If you are here, then you have a SQL that is not using an index. You have already:
Indexed Table Joins are useful when we have identified a small number of rows in one table, and we want to join them to a small number of rows in a second table using an index on the second table to identify matching rows.
Consider the following SQL
SELECT b.* FROM order a, order_line b WHERE a.cust_id = 1244 AND a.order_id = b.order_id
Let's assume the following:
The best result for this SQL is to read ORDER retrieving rows where CUST_ID = 1244 (an index on CUST_ID will help, but is not necessary for the join), then for each row use an index to lookup ORDER_LINE on each ORDER_ID.
So what happens if Oracle doesn't do it this way? Some possibilities are:
If statistics on the tables are up to date and we are determined to use the index on ORDER_LINE, then we must do three things to counteract the Cost Based Optimizer:
SELECT /*+ ORDERED USE_NL(b) INDEX(b)*/ b.* FROM order a, order_line b WHERE a.cust_id = 1244 AND a.order_id = b.order_id
Check the execution plan with Explain Plan.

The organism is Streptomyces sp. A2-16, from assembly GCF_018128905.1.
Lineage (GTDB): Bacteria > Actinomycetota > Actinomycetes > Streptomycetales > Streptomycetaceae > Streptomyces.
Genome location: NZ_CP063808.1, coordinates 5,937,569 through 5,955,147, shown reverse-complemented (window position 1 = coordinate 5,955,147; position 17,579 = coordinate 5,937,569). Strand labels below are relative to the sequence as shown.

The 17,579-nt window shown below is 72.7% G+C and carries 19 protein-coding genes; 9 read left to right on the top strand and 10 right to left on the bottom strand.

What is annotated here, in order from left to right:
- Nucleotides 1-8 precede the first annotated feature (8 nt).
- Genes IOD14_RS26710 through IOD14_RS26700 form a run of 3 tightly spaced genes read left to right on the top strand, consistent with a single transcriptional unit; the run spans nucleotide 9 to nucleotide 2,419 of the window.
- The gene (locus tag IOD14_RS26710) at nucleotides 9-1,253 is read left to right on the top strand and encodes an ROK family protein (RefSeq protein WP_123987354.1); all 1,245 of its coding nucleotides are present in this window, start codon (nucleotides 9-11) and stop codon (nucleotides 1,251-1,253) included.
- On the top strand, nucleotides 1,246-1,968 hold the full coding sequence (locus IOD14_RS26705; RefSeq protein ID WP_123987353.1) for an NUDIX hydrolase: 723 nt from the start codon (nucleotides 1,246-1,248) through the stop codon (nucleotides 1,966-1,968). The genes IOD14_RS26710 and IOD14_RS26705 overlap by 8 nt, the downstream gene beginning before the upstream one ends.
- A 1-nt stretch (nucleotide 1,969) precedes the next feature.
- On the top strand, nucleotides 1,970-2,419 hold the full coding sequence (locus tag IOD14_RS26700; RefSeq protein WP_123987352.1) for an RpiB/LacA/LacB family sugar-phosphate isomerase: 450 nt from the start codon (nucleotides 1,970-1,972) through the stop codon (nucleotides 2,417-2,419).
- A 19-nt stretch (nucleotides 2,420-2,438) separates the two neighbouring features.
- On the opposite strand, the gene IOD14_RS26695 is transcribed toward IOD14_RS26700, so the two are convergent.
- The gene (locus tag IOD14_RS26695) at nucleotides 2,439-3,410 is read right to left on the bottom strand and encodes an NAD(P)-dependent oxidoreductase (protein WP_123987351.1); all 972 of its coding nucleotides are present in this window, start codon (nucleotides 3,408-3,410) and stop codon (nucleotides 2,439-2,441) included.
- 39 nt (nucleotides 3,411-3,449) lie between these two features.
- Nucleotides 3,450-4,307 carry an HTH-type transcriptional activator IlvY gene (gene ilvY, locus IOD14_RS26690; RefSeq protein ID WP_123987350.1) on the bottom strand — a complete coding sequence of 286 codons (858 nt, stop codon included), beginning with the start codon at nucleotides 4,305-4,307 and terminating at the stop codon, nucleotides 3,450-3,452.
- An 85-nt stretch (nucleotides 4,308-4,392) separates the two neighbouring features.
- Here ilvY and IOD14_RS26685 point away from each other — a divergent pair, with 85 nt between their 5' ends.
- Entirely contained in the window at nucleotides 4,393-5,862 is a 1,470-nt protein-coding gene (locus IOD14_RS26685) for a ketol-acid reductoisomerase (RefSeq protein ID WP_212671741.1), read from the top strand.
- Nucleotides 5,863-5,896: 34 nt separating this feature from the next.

Is it using the index now? If not, then the index is somehow unusable - see your DBA. Even if it is now using the index, the Cost Based Optimiser thinks there is a better way. Do it the courtesy of comparing the SQL with and without hints.
Consider the same example above, except this time
order_line is hash clustered on
order_id. This can be quite a sensible approach, as it ensures that all lines for an order will be stored in the same database block. If the hash cluster is well designed, then it can be more efficient to join to
order_line using a hash cluster scan rather than an index scan.
The process for forcing a hash cluster scan on one table in the join is almost identical to the process described above for Indexed Joins, except the HASH hint is used in place of the INDEX hint.